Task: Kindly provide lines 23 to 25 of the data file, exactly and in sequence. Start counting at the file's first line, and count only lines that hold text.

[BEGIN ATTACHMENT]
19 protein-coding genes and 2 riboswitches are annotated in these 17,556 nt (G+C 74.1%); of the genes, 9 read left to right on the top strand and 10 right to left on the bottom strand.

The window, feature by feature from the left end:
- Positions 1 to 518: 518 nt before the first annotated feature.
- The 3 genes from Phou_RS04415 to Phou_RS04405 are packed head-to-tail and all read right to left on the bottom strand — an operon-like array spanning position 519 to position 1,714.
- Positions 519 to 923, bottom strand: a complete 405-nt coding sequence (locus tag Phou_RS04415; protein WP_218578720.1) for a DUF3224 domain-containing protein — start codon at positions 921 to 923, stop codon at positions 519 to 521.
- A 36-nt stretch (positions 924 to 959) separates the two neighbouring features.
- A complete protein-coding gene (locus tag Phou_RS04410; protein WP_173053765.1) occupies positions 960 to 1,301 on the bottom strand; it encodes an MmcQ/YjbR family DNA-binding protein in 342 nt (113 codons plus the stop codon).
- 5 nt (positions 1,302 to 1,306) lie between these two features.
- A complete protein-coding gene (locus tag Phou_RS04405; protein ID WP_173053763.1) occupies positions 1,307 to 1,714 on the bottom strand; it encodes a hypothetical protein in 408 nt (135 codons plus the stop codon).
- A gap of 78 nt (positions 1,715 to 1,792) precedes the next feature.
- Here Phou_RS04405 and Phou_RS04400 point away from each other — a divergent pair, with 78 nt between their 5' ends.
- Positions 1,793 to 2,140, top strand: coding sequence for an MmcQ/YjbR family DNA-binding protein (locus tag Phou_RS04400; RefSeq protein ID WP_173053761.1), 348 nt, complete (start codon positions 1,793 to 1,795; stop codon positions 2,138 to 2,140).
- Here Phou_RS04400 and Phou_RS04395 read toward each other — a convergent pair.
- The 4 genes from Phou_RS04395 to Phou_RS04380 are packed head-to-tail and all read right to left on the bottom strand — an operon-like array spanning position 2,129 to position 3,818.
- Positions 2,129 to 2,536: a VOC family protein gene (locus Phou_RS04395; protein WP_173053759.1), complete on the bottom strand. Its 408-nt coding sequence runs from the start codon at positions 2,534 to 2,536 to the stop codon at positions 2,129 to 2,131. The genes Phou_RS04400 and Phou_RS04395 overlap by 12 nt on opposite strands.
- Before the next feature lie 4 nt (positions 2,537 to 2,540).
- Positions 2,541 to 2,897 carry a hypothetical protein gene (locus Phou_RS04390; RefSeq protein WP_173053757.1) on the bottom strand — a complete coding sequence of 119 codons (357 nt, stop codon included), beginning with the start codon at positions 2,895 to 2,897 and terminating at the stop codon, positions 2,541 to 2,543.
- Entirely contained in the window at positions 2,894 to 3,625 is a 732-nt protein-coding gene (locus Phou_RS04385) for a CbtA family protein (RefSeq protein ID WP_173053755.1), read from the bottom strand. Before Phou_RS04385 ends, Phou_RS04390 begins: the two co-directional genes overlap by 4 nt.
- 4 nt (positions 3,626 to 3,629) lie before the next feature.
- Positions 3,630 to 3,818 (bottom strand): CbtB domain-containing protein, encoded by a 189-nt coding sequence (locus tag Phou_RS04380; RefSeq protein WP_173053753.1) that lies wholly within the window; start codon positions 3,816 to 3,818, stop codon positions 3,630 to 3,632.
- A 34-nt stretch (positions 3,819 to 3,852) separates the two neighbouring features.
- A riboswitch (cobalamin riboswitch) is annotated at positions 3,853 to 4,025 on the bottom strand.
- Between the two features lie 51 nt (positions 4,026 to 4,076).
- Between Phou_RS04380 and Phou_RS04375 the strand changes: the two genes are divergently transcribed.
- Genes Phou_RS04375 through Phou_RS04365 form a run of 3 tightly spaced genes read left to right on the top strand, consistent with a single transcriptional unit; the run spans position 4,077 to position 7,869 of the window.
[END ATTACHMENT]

- Between the two features lie 51 nt (positions 4,026 to 4,076).
- Between Phou_RS04380 and Phou_RS04375 the strand changes: the two genes are divergently transcribed.
- Genes Phou_RS04375 through Phou_RS04365 form a run of 3 tightly spaced genes read left to right on the top strand, consistent with a single transcriptional unit; the run spans position 4,077 to position 7,869 of the window.